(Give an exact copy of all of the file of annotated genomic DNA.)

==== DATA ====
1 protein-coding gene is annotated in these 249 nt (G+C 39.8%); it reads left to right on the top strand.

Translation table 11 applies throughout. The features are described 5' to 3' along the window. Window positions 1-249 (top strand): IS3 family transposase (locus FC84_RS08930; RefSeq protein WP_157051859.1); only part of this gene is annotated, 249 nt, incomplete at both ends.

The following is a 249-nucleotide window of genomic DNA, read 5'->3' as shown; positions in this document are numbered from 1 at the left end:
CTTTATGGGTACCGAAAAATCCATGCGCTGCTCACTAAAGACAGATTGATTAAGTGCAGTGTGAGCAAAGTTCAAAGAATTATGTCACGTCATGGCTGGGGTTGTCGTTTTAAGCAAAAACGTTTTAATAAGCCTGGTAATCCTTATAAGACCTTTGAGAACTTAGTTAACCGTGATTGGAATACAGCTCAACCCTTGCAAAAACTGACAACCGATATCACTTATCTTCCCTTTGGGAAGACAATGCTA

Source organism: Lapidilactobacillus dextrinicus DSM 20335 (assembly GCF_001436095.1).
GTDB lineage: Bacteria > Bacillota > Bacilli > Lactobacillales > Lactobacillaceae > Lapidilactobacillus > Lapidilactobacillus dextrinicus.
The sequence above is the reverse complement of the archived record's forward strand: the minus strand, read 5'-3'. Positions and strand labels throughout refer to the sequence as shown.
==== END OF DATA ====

1 protein-coding gene is annotated in these 249 nt (G+C 39.8%); it reads left to right on the top strand.

Translation table 11 applies throughout. The features are described 5' to 3' along the window. Window positions 1-249 (top strand): IS3 family transposase (locus FC84_RS08930; RefSeq protein WP_157051859.1); only part of this gene is annotated, 249 nt, incomplete at both ends.

The following is a 249-nucleotide window of genomic DNA, read 5'->3' as shown; positions in this document are numbered from 1 at the left end:
CTTTATGGGTACCGAAAAATCCATGCGCTGCTCACTAAAGACAGATTGATTAAGTGCAGTGTGAGCAAAGTTCAAAGAATTATGTCACGTCATGGCTGGGGTTGTCGTTTTAAGCAAAAACGTTTTAATAAGCCTGGTAATCCTTATAAGACCTTTGAGAACTTAGTTAACCGTGATTGGAATACAGCTCAACCCTTGCAAAAACTGACAACCGATATCACTTATCTTCCCTTTGGGAAGACAATGCTA

Source organism: Lapidilactobacillus dextrinicus DSM 20335 (assembly GCF_001436095.1).
GTDB lineage: Bacteria > Bacillota > Bacilli > Lactobacillales > Lactobacillaceae > Lapidilactobacillus > Lapidilactobacillus dextrinicus.
The sequence above is the reverse complement of the archived record's forward strand: the minus strand, read 5'-3'. Positions and strand labels throughout refer to the sequence as shown.